Input on pension benefit cuts sought

Jennifer Chambers
The Detroit News

Kenneth Feinberg, a compensation fund specialist who worked with victims of the Sept. 11 terrorist attacks and GM’s ignition defect, is coming to Detroit on Feb. 8 to host a meeting on proposed benefit cuts to one of the largest Teamster pension funds that includes 30,000 members in Michigan.

The Central States Pension Fund filed for reorganization in September and has sent letters to the members, warning that their benefits must be cut.

The meetings will allow active and retired Teamsters to voice their concerns over the cuts. Feinberg must make a recommendation to deny or allow Central States to implement the changes.

According to the grassroots organization Teamsters for a Democratic Union, a decision to allow the cuts would be followed by a vote of all Central States participants. That vote would be conducted by the U.S. Treasury Department within 30 days of Feinberg’s recommendation.

The Treasury Department is hosting the public session. The department is required to review the application and determine whether it meets the requirements set by Congress.

“This session is an opportunity for the public to provide input on the application,” a news release by the department stated.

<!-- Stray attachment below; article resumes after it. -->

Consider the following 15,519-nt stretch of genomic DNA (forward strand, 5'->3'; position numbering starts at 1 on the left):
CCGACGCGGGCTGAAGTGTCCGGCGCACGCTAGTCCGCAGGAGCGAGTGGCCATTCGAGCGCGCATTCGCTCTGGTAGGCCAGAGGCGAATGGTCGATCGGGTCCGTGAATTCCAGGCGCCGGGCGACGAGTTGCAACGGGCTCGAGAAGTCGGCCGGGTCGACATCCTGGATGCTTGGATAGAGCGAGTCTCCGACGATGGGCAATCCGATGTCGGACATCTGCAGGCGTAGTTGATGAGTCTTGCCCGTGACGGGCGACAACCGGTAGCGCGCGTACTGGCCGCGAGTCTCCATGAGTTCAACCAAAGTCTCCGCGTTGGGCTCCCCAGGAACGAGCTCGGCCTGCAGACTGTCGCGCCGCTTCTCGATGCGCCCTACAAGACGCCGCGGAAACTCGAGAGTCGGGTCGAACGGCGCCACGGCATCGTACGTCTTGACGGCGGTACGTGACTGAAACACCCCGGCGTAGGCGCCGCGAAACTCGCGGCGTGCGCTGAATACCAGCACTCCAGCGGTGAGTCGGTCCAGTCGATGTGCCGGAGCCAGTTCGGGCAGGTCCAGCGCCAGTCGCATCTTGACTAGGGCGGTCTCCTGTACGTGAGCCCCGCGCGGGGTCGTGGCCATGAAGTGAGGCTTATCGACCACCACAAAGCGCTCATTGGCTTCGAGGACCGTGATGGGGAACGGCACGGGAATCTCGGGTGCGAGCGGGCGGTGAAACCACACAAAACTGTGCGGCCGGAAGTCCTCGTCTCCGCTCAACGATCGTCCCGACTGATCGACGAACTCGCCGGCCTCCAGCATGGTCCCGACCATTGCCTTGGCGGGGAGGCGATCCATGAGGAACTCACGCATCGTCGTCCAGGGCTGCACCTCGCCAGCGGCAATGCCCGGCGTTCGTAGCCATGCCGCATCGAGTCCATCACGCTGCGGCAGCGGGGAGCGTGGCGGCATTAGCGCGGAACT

Feinberg is a special master for the Treasury Department’s implementation of the Kline-Miller Multiemployer Pension Reform Act of 2014. The public session in Detroit follows similar meetings in Columbus; Milwaukee; Greensboro, North Carolina; Peoria, Illinois; and Indianapolis.

In Kline-Miller, Congress established a new process for certain multiemployer pension plans to propose a temporary or permanent reduction of pension benefits if a plan is projected to run out of money before paying all promised benefits.

According to Teamsters for a Democratic Union, a Detroit-based grassroots organization of thousands of members across North America, the proposal was submitted to the Treasury Department on Sept. 25, and individualized letters were mailed out in October to all retirees, working participants and those vested in pension plans.

Bill Scott, a Detroit retiree and a member of the Metro Detroit Committee to Protect Pensions, said Sunday that he attended a similar meeting in Columbus to hear how others would be affected by the proposed cuts.

Scott, a light-haul driver from 1983 to 2009, learned that his pension will be cut by 52.5 percent.

“It will eliminate a third of my income in retirement, said Scott, 68. “When you prepare for retirement you find out your income and adjust your lifestyle and cut out a lot of stuff. ...This will mean no car payment and no insurance. If you have any kind of medical emergency, you are in poverty.”

The meeting will be at Wayne State University, General Lectures Building Room 100, 5045 Anthony Wayne.

People are encouraged to RSVP at